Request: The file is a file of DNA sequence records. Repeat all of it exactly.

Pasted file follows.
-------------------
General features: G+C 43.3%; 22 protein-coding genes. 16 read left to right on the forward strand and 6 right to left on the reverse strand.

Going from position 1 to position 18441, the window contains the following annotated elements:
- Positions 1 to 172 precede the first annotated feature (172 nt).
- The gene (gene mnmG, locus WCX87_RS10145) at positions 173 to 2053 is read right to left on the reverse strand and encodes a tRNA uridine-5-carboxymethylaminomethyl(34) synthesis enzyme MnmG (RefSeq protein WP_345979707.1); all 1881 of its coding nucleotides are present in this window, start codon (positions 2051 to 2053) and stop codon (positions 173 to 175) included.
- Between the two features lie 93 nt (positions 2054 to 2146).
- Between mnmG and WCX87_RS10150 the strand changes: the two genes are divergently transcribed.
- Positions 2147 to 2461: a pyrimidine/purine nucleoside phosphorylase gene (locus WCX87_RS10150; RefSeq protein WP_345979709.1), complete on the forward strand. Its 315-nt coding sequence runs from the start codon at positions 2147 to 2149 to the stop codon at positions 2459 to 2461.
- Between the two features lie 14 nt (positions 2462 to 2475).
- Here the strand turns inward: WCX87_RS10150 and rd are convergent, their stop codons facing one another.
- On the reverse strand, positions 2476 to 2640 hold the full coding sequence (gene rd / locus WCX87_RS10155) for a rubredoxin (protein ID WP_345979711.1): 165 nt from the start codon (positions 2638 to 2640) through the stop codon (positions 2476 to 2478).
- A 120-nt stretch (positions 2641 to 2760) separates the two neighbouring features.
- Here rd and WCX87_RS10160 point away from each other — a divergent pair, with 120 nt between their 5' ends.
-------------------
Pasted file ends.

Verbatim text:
General features: G+C 43.3%; 22 protein-coding genes. 16 read left to right on the forward strand and 6 right to left on the reverse strand.

Going from position 1 to position 18441, the window contains the following annotated elements:
- Positions 1 to 172 precede the first annotated feature (172 nt).
- The gene (gene mnmG, locus WCX87_RS10145) at positions 173 to 2053 is read right to left on the reverse strand and encodes a tRNA uridine-5-carboxymethylaminomethyl(34) synthesis enzyme MnmG (RefSeq protein WP_345979707.1); all 1881 of its coding nucleotides are present in this window, start codon (positions 2051 to 2053) and stop codon (positions 173 to 175) included.
- Between the two features lie 93 nt (positions 2054 to 2146).
- Between mnmG and WCX87_RS10150 the strand changes: the two genes are divergently transcribed.
- Positions 2147 to 2461: a pyrimidine/purine nucleoside phosphorylase gene (locus WCX87_RS10150; RefSeq protein WP_345979709.1), complete on the forward strand. Its 315-nt coding sequence runs from the start codon at positions 2147 to 2149 to the stop codon at positions 2459 to 2461.
- Between the two features lie 14 nt (positions 2462 to 2475).
- Here the strand turns inward: WCX87_RS10150 and rd are convergent, their stop codons facing one another.
- On the reverse strand, positions 2476 to 2640 hold the full coding sequence (gene rd / locus WCX87_RS10155) for a rubredoxin (protein ID WP_345979711.1): 165 nt from the start codon (positions 2638 to 2640) through the stop codon (positions 2476 to 2478).
- A 120-nt stretch (positions 2641 to 2760) separates the two neighbouring features.
- Here rd and WCX87_RS10160 point away from each other — a divergent pair, with 120 nt between their 5' ends.